A bit of simple logic and equally simple economics demonstrates that the deficit reduction arguments are pure ideology. There is no rational argument for deficit reduction through expenditure cuts. If for political-ideological reasons this or a Labour government were committed to deficit reduction, increasing public revenue is a considerably more effective way to achieve that reduction.
Deficit Disorder – Curative Measures
Surveys suggest that a very large portion of the British population believes that the fiscal deficit is a pressing problem. I regret to report that this includes the leadership of the Labour Party. This belief, which should be viewed as a behavioural disorder, can be successfully treated if it is not ideologically grounded. In my recent book I provide a guide to overcoming this anti-social malady, which can be summarized as follows.
Recognition that public revenue depends on the health of the economy is the first step to cure fear of deficits. Public revenue increases when the incomes of companies and employees increase (more income, more to tax). A recession, even more a massive collapse of the economy as in 2008-2009, reduces company profits, employment and household income, so tax revenue falls. At the same time payments to the newly unemployed kick in automatically.
Just when revenue falls, expenditure increases. Both are automatic responses to contraction of the economy. The UK tax system is “progressive” in the technical sense — when company and household incomes decline, tax revenue declines by more. This cushioning of household income by lower taxes plus the unemployment payments automatically act to reduce the decline in the economy. Far from being a source of anxiety, the increasing deficit during 2008-2009 was good for us all. It kept the economy from seriously tanking.
There is a cliché, when you reach the end of a cul-de-sac (“blind alley”), you get out by turning around and going back the way you came. So it is with the deficit. It will begin to disappear when the economy grows, as is occurring now in the United States now. The Congressional Budget Office predicts a fiscal deficit of less than 4% of GDP by the end of this year, down from almost 10% at the end of 2009 when Barack Obama took office (see Table 20 in the Economic Report of the President 2014).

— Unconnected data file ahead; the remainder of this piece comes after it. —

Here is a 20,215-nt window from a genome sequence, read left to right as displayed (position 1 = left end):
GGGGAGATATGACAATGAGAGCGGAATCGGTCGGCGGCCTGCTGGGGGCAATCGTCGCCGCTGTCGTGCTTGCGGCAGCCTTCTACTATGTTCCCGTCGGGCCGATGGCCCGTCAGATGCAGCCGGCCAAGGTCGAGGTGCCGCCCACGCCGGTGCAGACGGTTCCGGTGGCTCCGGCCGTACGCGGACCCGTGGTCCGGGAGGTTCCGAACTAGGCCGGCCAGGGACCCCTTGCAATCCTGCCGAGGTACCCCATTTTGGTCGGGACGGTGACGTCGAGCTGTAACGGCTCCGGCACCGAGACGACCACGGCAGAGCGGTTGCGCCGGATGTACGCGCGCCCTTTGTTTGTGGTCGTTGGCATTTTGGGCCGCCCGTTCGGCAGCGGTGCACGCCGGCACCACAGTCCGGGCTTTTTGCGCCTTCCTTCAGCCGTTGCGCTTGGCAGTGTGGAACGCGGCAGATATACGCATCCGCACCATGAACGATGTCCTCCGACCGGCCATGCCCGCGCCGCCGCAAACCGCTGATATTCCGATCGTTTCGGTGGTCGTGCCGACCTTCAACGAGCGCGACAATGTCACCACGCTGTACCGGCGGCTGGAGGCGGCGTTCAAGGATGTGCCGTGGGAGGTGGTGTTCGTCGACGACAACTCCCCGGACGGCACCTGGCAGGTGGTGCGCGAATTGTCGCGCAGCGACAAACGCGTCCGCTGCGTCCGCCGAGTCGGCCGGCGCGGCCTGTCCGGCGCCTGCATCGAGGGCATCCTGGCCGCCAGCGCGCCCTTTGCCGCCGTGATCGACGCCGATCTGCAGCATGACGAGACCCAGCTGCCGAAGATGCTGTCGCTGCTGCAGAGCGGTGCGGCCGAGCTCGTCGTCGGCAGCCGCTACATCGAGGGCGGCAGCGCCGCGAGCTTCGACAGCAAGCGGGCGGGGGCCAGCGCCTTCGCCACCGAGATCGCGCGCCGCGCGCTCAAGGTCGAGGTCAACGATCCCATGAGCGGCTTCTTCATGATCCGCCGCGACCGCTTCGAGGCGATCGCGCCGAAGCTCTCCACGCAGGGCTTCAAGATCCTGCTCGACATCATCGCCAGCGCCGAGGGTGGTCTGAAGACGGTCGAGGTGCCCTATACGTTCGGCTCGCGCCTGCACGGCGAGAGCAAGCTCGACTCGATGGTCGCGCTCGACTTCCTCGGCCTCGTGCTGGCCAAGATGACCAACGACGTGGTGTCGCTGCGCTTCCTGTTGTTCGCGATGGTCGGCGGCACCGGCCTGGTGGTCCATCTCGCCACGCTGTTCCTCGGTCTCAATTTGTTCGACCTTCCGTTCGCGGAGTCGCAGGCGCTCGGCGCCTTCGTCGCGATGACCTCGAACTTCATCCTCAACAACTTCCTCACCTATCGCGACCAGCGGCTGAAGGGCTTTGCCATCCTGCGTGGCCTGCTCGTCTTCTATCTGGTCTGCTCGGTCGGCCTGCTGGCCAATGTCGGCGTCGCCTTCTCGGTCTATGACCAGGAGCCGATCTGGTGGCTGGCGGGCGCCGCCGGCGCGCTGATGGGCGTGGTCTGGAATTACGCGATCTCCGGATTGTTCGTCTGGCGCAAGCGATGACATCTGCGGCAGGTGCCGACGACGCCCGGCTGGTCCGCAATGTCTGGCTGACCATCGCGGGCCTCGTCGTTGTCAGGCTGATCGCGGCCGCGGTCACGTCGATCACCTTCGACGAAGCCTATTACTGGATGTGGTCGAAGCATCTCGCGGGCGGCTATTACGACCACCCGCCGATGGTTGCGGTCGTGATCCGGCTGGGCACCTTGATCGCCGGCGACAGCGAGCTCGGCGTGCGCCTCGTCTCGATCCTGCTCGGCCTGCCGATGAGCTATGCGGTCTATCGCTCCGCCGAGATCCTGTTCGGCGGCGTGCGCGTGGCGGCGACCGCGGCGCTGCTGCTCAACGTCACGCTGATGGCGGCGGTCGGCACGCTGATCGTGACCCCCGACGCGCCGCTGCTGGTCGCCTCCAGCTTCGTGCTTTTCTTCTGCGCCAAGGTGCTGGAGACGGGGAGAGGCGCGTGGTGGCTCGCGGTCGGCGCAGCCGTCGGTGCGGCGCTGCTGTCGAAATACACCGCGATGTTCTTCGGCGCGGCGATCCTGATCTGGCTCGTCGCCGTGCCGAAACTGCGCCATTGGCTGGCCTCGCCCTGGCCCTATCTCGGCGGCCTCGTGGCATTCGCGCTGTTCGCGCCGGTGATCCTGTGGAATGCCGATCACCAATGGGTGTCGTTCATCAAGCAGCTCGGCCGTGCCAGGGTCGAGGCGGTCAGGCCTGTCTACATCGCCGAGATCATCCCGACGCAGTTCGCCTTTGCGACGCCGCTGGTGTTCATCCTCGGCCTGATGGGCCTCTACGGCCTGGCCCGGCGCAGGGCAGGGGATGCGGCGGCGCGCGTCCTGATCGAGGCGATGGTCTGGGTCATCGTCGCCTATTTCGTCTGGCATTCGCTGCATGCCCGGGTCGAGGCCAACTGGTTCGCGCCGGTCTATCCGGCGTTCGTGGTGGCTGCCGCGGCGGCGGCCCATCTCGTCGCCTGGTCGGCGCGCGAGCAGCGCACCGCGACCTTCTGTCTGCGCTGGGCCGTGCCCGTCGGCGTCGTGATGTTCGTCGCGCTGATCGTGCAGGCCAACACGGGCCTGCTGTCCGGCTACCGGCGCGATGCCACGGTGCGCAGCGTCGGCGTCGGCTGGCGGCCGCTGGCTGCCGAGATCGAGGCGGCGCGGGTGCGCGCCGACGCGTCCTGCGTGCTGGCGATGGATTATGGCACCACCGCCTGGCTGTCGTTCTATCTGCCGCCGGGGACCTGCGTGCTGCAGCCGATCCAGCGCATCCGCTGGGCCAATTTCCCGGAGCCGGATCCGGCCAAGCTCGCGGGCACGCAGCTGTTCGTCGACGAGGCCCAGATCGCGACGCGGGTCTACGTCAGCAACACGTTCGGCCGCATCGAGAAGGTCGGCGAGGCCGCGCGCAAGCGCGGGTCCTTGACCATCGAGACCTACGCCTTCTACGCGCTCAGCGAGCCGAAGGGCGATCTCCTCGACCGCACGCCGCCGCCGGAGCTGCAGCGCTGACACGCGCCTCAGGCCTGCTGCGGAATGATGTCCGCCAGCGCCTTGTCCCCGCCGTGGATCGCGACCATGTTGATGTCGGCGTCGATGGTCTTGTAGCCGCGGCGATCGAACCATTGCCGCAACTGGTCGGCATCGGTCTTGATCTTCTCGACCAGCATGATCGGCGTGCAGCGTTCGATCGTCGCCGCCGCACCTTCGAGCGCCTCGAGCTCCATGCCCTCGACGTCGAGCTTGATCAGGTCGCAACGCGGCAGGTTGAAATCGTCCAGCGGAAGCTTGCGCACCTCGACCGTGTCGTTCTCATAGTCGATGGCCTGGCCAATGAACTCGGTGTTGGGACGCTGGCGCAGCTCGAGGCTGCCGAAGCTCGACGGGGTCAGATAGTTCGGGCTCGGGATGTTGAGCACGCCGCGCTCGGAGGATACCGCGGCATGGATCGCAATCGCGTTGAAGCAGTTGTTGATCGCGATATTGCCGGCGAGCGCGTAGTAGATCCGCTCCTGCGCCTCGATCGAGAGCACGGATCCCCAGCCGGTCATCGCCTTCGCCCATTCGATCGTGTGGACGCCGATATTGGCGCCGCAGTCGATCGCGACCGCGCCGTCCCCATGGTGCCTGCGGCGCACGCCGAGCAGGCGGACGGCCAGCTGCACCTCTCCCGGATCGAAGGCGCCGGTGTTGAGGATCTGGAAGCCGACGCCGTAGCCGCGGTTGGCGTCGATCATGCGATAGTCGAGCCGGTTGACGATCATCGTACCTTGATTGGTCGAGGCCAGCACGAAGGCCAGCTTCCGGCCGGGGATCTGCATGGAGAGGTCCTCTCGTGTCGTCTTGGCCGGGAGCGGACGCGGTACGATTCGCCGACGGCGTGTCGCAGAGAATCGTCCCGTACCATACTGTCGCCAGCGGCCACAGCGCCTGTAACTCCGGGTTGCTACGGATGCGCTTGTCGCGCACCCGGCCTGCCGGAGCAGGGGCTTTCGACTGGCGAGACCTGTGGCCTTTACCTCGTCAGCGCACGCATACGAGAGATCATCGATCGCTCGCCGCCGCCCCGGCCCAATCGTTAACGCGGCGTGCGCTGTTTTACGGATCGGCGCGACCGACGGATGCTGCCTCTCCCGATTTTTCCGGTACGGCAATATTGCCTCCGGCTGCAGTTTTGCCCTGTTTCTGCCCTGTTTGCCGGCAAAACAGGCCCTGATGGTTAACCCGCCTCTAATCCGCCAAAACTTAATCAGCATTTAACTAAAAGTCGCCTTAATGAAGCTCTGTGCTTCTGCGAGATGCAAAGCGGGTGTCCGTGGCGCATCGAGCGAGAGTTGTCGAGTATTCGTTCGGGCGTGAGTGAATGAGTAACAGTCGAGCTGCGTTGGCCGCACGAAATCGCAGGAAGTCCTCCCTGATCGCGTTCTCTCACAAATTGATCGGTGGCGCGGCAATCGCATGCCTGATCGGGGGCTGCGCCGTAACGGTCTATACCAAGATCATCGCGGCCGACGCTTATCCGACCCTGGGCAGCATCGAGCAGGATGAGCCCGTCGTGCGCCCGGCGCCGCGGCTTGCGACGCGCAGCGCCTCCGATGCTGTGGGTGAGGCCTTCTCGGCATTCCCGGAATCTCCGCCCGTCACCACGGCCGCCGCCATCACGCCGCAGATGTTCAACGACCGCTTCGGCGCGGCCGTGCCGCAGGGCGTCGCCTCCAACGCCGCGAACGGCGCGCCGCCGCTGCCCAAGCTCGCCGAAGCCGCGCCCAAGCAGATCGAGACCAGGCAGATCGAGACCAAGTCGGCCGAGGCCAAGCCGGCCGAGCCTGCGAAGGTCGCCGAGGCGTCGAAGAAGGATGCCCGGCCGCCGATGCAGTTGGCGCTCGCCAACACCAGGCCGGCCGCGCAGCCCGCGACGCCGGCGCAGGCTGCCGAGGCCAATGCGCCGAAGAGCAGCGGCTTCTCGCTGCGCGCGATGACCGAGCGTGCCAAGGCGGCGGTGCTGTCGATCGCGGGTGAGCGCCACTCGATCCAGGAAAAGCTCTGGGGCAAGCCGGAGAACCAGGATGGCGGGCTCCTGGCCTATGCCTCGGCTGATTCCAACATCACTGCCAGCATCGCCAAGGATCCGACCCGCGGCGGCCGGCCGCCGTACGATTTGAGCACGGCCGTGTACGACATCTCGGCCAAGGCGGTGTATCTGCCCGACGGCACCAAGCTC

This decline resulted not from expenditure cuts. Not withstanding all the hot air in the Congress for budget cuts and debt ceilings, total federal expenditure for 2013 was almost exactly the same was in 2009. Due to economic growth, revenue increased by over 30% from 2009 to 2013 (see the same ERP 2014, Table 19).
And what about the UK Chancellor’s brave hard decisions to cut expenditure? They have been a complete failure. According to both the Bank of England and the Office of National Statistics, public borrowing by the Chancellor through the first half of this year was the same as two years ago. This failure has a cause, the long stagnation of the economy under the Coalition government. If the recovery had come sooner — and this was the slowest on record — public borrowing would have declined without cuts.
The same is true for the US recovery. While it is less pathetic than the UK recovery, failure by the Obama administration to continue the 2009 fiscal stimulus considerably weakened and delayed growth.
And why did the UK recovery come so extraordinarily late? When the Conservative and Liberal Democrat Coalition came to power in May 2010, private investment was almost 30% below its level at the beginning of 2008, household expenditure was depressed and exports stagnant. In that context, the Chancellor chose to launch an assault on public expenditure. Every category of expenditure, private and public, in decline or stagnant, and the economy stagnated as one would expect. And public borrowing did not decline.
It may be that the Chancellor was not ignorant of the economic consequences of his policies. The failure of public borrowing to decline provides an on-going justification of continuing the central ideological project of this government, reducing the public sector.